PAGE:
Skip Navigation
Effects of Energy Needs and Expenditures on U.S. Public Schools
NCES: 2003018
June 2003


To the extent that energy commodities are not predictable in their price volatility, school district budgets are vulnerable to rapid increases in energy commodity costs. School district budgets are often established and approved a full year in advance of actual expenditures, and any item that was budgeted based on a trend line of gradual increases will be underfunded if there is a sharp increase in cost between the time the budget is adopted and the costs are incurred. In the fall of 2001, in response to continuing increases in FY 00 prices for electricity, natural gas, and fuel, there were reports indicating that some school districts reduced or eliminated discretionary busing and extracurricular activities, while others transferred funds from other budget areas to cover energy costs (Moore 2001).

The National Center for Education Statistics undertook this study to examine the effects of energy needs on public schools and to better understand how increases in energy expenditures influence school district budgeting and actions. Although the survey focused primarily on FY 01, the questionnaire also gathered data on FY 00 energy expenditures and budgeted FY 02 energy expenditures to understand the financial resources available to districts.

Results from the survey provide information on the overall and per pupil energy budget and expenditures of public school districts nationwide. For example, in FY 00, school districts spent an average of $137 per pupil on energy expenditures (table 2). For FY 01, although districts increased their energy budgets over prior year expenditures by 11 percent, they still experienced a 9 percent shortfall between their budgeted and actual energy expenditures. Nationwide, public school districts spent nearly $8 billion for energy in FY 01 (table 1).

Sixty-one percent of public school districts experienced insufficient energy budgets in FY 01 (table 4). These districts spent an average of about $653,500 (not shown in tables in text) for energy needs, and they experienced an average shortfall of 15 percent (table 2). They budgeted $143 per pupil and actually spent $169 per pupil, i.e., $25 per pupil more than anticipated.

Most (83 percent) of the districts that had allocated insufficient funds to cover energy expenses in FY 01 attributed the shortfall primarily to increases in the cost per unit of energy; 8 percent attributed it to adverse weather conditions (table 6). Threequarters (75 percent) of the districts that had a shortfall reallocated funds from other programs, 53 percent tapped unappropriated surpluses, and 46 percent used a large proportion of the nonpersonnel budget to cover some energy costs (figure 3).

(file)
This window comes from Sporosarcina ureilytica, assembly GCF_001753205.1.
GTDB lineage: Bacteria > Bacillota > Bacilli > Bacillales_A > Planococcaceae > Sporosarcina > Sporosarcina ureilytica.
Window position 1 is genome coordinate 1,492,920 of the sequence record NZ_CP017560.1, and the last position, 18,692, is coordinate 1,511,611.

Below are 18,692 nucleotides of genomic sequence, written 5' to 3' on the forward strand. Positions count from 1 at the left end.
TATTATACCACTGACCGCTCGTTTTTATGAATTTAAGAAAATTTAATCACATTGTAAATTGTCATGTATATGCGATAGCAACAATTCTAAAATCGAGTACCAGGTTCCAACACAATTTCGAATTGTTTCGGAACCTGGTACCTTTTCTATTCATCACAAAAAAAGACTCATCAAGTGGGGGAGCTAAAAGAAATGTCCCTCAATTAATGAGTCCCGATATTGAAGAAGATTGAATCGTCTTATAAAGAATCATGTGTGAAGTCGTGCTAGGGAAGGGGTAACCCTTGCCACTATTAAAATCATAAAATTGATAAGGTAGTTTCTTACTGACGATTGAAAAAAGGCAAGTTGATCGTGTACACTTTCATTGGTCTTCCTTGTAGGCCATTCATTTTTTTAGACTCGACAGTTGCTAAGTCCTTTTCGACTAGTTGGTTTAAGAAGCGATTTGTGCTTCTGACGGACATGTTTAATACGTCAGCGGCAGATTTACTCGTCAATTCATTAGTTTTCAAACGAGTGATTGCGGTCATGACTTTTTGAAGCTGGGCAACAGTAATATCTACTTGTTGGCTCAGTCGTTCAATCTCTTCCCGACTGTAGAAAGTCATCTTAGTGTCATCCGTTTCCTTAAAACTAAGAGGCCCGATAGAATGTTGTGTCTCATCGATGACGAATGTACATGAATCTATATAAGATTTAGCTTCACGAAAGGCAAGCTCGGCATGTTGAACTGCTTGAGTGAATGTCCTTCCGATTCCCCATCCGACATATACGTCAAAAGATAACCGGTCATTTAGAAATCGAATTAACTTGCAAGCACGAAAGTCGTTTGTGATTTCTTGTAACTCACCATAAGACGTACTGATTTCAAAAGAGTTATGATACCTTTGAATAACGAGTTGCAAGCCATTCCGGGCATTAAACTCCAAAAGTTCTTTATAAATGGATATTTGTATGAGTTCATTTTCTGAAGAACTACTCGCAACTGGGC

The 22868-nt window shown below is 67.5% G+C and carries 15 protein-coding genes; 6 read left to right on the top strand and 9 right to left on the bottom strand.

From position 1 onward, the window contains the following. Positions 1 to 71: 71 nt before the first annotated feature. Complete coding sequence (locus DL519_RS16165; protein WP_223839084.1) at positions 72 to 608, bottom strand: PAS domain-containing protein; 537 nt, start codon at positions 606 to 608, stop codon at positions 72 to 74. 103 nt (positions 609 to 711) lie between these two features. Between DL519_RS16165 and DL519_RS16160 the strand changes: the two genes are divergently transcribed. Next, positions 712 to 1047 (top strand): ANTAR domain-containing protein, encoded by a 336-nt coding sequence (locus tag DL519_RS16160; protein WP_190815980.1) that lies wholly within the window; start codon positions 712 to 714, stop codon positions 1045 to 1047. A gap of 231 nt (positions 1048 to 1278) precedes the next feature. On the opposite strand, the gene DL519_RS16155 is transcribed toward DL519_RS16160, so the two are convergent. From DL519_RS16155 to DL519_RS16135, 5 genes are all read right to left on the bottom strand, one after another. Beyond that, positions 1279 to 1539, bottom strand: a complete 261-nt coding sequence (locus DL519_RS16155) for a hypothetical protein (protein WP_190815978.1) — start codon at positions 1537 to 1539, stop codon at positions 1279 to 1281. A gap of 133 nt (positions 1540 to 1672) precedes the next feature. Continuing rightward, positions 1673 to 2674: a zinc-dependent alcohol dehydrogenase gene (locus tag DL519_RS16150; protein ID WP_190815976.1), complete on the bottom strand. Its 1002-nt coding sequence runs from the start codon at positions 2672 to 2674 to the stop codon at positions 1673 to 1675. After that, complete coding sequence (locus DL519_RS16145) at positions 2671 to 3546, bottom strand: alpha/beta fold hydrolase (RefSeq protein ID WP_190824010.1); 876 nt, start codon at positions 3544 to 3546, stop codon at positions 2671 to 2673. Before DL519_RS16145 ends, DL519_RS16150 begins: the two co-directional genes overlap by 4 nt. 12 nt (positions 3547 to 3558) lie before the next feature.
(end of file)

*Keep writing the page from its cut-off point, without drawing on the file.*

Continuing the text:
School districts with sufficient energy budgets for FY 01 had actual per pupil expenditures in FY 01 of $160 per pupil, 14 percent higher than they had been in FY 00 (table 2). These districts, which had increased their FY 01 energy budgets per pupil 24 percent beyond their FY 00 expenditures, experienced a 9 percent surplus between what they had budgeted for FY 01 and their actual expenditures. Their actual expenditures of $160 per pupil were $14 per pupil less than they had anticipated.

For FY 02, districts nationwide budgeted more than $8 billion for energy needs (table 1), that is, $176 per pupil (table 2). On average, there was a greater percentage increase in the mean energy budget per pupil from FY 01 to FY 02 among districts that had experienced a shortfall in FY 01 than among districts that had sufficient energy funds in FY 01 (20 percent versus 6 percent, respectively). The difference between the FY 01 mean energy expenditure per pupil and FY 02 mean energy budget per pupil also varied by FY 01 energy budget sufficiency status. Districts that had experienced an energy budget shortfall in FY 01 instituted FY 02 energy budgets per pupil that were, on average, 2 percent higher than the FY 01 mean energy expenditure per pupil. Districts that had sufficient funds allocated for FY 01 energy needs instituted FY 02 mean energy budgets per pupil that were, on average, 15 percent higher than the FY 01 expenditures per pupil.

School districts took various measures to reduce energy needs and expenditures in FY 02 (table 3). Forty-seven percent of districts nationwide renovated or retrofitted existing facilities, 44 percent locked in rates with one or more energy vendors, 33 percent participated in consortia that negotiated prices with third-party energy vendors, 15 percent instituted or increased fees to use facilities, and 6 percent closed schools or sent students home early on at least 1 day.

Survey respondents were asked to report their opinion on how successfully their districts had prepared for future energy expenditures.

  • Forty-two percent of respondents nationwide agreed with the statement “Our district has successfully reduced energy usage” (table 7).

  • When asked to react to the statement “Our district has successfully reduced cost per unit of energy,” 29 percent of respondents agreed (table 8).

  • Nineteen percent of respondents agreed that their district had an immediate energy problem (table 9), and 37 percent agreed that their district had a long-term energy problem (table 10).

  • Nearly three-quarters (72 percent) agreed with the statement “Future increases in energy costs pose a major threat to the allocation of district funds to essential areas such as student instruction” (table 11).